£281

£1,020

£1,051

Residual FLR BUS Standard - dependants

£281

£510

£788

Employment LTR outside PBS Standard

£281

£561

£578

Employment LTR outside PBS Standard Dependant

£281

£281

£433

Application in Person (AIP) — main and dependants(1)

n/a

n/a

£375

Appointment booking fee(1)

n/a

n/a

£100

Super Premium service (mobile case working)

£2,211

£6,000 + premium fee

£6,000 + Standard + AIP fee

Call Out/Out of Hours Fee

£134

£130/hr

£130/hr

(1)For applications made in person (e.g. at a public enquiry office) the total fee is the relevant standard fee plus £375 per person (this includes the £100 appointment fee, which may be retained should the applicant fail to attend their appointment without good reason).
ILR = Indefinite Leave to Remain CESC = Council of Europe Social Charter reduction
LTR = Leave to Remain FLR = Further Leave to Remain
IED = Immigration Employment Document  
Standard = Postal or online applications where online application is available  
In Country
In UK - PBS(new fees are shown in italics)Unit CostsApril 2013Current FeesNew Fees6th April 2013

Tier 1 (General) Standard – main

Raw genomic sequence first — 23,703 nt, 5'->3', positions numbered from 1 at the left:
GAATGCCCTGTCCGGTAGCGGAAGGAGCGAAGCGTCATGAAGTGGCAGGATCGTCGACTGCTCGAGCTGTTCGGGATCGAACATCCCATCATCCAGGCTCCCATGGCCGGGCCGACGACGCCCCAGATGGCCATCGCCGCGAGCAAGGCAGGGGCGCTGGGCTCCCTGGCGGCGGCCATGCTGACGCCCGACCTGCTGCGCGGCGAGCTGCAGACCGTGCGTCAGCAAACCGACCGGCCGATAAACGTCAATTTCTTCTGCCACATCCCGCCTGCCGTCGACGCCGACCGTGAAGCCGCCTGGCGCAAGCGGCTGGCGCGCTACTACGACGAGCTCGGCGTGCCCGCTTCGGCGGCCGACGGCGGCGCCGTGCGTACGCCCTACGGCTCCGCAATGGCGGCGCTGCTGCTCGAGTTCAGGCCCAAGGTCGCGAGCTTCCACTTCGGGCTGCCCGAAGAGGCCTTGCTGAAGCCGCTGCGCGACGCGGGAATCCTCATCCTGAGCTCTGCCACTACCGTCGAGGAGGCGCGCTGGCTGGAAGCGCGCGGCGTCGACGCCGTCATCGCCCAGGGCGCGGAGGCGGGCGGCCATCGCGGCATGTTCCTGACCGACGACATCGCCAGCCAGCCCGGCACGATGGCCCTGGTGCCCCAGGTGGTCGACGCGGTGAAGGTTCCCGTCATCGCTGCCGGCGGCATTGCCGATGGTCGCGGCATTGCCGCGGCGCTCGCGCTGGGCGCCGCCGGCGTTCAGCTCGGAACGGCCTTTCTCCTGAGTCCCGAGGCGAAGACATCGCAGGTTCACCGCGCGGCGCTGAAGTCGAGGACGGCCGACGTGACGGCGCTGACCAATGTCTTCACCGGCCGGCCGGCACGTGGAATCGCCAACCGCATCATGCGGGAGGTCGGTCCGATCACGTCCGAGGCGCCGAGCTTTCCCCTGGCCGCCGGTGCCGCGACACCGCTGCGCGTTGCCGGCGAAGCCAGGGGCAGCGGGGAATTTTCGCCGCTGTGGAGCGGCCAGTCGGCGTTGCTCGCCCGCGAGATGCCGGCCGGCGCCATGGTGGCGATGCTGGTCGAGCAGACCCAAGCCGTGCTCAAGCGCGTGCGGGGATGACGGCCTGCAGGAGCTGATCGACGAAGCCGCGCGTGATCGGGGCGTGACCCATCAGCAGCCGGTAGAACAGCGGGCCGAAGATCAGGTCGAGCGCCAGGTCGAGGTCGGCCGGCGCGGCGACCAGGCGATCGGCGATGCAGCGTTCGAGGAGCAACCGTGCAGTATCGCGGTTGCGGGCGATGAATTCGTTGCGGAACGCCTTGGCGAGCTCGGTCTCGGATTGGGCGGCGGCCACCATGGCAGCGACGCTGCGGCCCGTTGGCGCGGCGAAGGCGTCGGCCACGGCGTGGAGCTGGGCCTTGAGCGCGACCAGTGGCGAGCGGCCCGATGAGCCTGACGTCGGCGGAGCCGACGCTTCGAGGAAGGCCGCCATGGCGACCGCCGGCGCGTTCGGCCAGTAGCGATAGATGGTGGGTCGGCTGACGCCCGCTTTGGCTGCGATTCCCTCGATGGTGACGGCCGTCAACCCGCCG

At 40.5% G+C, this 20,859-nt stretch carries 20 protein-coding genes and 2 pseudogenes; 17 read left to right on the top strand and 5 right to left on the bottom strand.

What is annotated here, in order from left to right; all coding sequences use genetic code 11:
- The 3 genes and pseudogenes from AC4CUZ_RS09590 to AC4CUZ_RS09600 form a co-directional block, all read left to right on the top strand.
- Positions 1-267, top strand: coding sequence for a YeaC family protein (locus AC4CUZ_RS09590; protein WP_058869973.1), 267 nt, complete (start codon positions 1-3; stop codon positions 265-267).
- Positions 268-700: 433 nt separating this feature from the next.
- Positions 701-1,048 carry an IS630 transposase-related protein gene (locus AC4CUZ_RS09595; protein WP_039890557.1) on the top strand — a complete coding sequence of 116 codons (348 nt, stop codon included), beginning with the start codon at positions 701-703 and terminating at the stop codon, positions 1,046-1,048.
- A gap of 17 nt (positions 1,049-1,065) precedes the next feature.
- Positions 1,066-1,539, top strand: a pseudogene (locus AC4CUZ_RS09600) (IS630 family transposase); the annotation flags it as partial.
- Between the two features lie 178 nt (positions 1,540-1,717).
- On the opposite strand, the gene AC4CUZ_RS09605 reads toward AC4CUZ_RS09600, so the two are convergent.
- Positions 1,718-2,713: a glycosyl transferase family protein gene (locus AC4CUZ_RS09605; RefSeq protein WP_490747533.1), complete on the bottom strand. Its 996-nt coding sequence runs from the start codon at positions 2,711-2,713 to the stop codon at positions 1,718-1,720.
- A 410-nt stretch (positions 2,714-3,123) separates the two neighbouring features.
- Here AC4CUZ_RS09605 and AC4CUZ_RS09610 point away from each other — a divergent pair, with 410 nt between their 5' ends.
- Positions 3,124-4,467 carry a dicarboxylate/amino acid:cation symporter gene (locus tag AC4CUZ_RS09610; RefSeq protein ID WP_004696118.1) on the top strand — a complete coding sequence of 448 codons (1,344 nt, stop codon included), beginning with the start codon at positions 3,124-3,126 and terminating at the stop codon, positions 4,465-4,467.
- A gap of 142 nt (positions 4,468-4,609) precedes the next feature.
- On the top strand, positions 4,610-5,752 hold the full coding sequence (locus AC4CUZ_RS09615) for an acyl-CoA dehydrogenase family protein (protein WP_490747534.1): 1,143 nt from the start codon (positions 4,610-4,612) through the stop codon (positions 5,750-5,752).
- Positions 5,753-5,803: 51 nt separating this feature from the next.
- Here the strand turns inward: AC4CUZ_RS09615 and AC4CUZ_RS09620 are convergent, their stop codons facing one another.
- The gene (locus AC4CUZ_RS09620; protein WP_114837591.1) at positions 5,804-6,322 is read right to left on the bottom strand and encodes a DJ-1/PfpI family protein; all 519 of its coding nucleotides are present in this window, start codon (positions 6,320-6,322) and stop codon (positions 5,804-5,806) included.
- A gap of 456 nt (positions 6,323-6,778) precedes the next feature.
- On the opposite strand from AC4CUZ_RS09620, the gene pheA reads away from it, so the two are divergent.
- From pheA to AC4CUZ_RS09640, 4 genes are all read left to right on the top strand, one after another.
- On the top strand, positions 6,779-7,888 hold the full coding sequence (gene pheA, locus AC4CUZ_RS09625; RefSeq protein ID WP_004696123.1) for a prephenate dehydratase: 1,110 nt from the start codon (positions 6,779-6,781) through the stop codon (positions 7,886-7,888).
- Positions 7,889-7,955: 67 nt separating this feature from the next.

£336

£1,500

£1,545

Tier 1 (General) Standard - all dependants

£336

£750

£1,159

Tier 1 (General) Standard CESC - main Tier 1

£330

£1,350

£1,391

Tier 1 - Standard (Entrepreneur, Investor, Exceptional Talent(1)) - main

£351

£1,020

£1,051

Tier 1 - Standard (Entrepreneur, Investor, Exceptional Talent) - all dependants

£351

£510

£788

Tier 1 - Standard (Entrepreneur, Exceptional Talent) CESC -main

£351

£918

£946

Tier 1 - Graduate Entrepreneur Standard – main

£482

£700

£406

Tier 1 - Graduate Entrepreneur Standard CESC – main

£482

£630

£365

Tier 1 - Graduate Entrepreneur Standard – all dependants

£482

£350

£305

Tier 2 - General, ICT - Long term staff. Sport & MOR -Standard - main

£225

£561

£578

Tier 2 - General, ICT - Long term staff. Sport & MOR -Standard - all dependants

£225

£281

£434

Tier 2 - General, ICT - Long term staff. Sport & MOR -Standard CESC - main

£225

£505

£520

Tier 2 ICT - Short term staff, Graduate Trainee or Skills Transfer - Standard - main

£187

£400

£412

Tier 2 ICT - Short term staff, Graduate Trainee or Skills Transfer - Standard - all dependants

£187

£200

£309

25 Feb 2013 : Column 15WS

25 Feb 2013 : Column 16WS

Tier 2 - ICT - Short term staff. Graduate Trainee or Skills Transfer - Standard CESC – main

£187

£360

£371

Tier 4 - Standard – main

£238